New University of Colorado-Ricoh Study Finds Readers Won't Give Up Printed Books

Posted on December 9, 2013

Ricoh Americas Corporation (Ricoh) released an interesting study it did with the University of Colorado. The study found that despite the advent of ebooks, readers really love paper books and have no intention of giving them up. The study was called "The Evolution of the Book Industry: Implications for U.S. Book Manufacturers and Printers." It found that nearly 70% of consumers felt it was unlikely that they will give up on printed books by 2016. Readers have an emotional attachment to printed books and enjoy the physical aspects of them.

The study claims that 60% of ebooks downloaded in the U.S. are never read. The study authors note that the growth of ebooks has declined since 2012. One finding was not at all surprising: college students far prefer printed books to ebooks for textbooks. They said the physical books helped them concentrate -- electronic displays are too distracting.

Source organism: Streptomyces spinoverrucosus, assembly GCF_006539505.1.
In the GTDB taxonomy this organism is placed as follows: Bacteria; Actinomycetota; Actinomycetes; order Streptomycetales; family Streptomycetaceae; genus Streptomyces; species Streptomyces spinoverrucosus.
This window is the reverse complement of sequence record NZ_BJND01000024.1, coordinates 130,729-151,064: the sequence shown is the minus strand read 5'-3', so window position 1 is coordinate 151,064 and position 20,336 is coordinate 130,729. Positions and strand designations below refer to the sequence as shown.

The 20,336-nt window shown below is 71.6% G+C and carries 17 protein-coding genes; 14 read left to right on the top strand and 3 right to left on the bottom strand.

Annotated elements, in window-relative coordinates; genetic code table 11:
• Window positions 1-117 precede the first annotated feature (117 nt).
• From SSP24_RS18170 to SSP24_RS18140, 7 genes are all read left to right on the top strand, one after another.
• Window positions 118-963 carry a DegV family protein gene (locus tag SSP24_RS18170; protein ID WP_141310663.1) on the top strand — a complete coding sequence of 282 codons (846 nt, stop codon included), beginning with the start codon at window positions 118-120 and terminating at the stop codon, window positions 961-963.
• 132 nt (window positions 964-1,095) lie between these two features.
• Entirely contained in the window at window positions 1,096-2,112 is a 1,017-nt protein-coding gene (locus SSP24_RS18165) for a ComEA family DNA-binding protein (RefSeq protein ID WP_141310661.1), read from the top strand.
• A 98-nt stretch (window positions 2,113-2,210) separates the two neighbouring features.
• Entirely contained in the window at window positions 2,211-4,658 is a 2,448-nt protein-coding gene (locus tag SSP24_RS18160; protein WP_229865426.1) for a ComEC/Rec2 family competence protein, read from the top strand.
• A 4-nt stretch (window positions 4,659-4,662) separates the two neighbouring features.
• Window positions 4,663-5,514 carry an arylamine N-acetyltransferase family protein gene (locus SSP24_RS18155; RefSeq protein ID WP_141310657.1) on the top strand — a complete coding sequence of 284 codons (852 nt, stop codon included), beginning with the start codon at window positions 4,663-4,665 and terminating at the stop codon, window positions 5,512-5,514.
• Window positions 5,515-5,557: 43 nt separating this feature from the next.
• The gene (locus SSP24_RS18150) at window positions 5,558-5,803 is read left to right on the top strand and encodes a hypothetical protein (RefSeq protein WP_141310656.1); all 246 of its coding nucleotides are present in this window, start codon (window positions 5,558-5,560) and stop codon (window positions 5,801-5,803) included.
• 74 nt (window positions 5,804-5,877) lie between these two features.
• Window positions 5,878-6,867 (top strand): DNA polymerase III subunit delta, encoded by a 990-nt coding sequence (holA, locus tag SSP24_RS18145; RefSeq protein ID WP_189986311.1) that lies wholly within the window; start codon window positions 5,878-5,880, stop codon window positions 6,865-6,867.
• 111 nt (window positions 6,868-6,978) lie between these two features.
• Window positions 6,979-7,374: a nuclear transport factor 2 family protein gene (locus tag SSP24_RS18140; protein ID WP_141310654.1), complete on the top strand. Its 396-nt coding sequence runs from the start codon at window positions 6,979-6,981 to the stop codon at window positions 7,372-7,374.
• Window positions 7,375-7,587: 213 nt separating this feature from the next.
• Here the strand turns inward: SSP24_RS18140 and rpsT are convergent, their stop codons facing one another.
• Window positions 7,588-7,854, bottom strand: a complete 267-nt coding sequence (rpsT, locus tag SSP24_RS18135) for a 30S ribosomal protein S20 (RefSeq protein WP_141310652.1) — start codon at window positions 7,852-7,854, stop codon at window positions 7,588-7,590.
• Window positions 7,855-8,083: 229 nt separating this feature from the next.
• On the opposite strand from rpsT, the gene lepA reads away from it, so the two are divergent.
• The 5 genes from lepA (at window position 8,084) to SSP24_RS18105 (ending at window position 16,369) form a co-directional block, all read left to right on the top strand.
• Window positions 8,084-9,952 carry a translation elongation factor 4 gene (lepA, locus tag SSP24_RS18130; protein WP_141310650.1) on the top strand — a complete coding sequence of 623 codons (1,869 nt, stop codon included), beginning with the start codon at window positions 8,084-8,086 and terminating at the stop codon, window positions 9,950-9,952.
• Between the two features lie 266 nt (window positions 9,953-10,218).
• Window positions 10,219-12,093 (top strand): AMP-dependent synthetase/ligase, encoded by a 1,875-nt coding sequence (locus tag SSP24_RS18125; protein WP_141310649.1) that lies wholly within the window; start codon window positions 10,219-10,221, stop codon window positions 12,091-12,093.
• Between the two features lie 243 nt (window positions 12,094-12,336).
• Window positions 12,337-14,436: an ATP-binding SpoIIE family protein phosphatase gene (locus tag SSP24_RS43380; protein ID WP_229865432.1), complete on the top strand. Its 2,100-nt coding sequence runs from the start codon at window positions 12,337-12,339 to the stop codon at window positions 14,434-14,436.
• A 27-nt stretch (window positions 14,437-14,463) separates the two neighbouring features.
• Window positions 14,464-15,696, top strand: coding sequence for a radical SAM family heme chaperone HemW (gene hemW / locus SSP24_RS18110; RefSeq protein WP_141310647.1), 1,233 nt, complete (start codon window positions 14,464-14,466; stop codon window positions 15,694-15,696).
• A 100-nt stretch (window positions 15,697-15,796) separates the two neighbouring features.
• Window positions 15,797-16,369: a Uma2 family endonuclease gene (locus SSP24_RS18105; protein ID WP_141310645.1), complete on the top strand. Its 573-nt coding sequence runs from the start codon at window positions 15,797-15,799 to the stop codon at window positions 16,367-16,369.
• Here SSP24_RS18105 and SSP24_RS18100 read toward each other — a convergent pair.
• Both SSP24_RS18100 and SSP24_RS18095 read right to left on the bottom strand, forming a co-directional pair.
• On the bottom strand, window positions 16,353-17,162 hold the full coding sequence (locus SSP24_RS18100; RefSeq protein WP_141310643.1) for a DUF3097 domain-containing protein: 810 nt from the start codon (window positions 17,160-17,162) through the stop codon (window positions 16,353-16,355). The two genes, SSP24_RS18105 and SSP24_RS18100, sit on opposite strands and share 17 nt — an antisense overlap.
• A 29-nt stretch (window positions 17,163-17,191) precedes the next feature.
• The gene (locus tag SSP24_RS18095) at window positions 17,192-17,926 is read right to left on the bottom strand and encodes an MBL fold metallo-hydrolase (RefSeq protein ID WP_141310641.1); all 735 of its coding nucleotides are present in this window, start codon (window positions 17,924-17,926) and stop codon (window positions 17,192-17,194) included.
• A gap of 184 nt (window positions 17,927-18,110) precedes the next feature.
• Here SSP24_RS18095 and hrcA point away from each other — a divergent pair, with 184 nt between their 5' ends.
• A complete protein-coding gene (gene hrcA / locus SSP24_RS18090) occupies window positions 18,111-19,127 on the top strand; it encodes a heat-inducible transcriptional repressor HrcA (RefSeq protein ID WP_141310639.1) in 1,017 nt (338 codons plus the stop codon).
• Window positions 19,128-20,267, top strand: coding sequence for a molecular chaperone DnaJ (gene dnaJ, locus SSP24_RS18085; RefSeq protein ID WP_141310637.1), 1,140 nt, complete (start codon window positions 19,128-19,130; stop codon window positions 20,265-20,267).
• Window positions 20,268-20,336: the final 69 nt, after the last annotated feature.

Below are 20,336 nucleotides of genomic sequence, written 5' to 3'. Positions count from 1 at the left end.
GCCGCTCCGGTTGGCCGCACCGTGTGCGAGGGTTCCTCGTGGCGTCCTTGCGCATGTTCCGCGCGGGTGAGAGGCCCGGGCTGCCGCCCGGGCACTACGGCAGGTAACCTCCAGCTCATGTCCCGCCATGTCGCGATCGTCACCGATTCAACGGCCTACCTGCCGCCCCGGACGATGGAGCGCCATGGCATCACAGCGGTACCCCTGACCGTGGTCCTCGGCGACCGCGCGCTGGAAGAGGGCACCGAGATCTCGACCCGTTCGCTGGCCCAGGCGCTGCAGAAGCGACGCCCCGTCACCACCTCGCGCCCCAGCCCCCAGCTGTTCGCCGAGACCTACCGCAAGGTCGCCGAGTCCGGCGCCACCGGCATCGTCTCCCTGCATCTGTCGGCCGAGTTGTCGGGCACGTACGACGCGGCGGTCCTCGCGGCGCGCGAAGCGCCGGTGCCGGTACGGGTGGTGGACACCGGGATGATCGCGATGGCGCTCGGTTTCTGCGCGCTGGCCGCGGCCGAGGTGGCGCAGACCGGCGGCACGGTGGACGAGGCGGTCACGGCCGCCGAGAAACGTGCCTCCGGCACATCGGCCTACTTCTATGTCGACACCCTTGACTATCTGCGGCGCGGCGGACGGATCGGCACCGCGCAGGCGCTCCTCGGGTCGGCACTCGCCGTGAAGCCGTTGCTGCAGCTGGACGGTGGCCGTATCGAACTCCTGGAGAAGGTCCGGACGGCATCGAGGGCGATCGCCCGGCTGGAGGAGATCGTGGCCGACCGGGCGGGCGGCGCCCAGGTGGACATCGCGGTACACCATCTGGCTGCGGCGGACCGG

The top three reasons consumers gave for choosing printed books over ebooks were: ebooks cause eye strain, whereas printed books do not; the look and feel of paper is preferable to holding an electronic device; and the enjoyment consumers receive when adding a printed book to their bookshelves.

George Promis, vice president of continuous forms production solutions & technology alliances at Ricoh had this to say about the study: "More than 500 years after the invention of the printing press, book manufacturers and publishers are playing a pivotal role in the next renaissance in books that is happening now. To borrow a phrase from Mark Twain, reports of the printed book's death are greatly exaggerated. Print is alive, well and sought after in today’s book market. At Ricoh, we're focused on ensuring this stays true for years to come."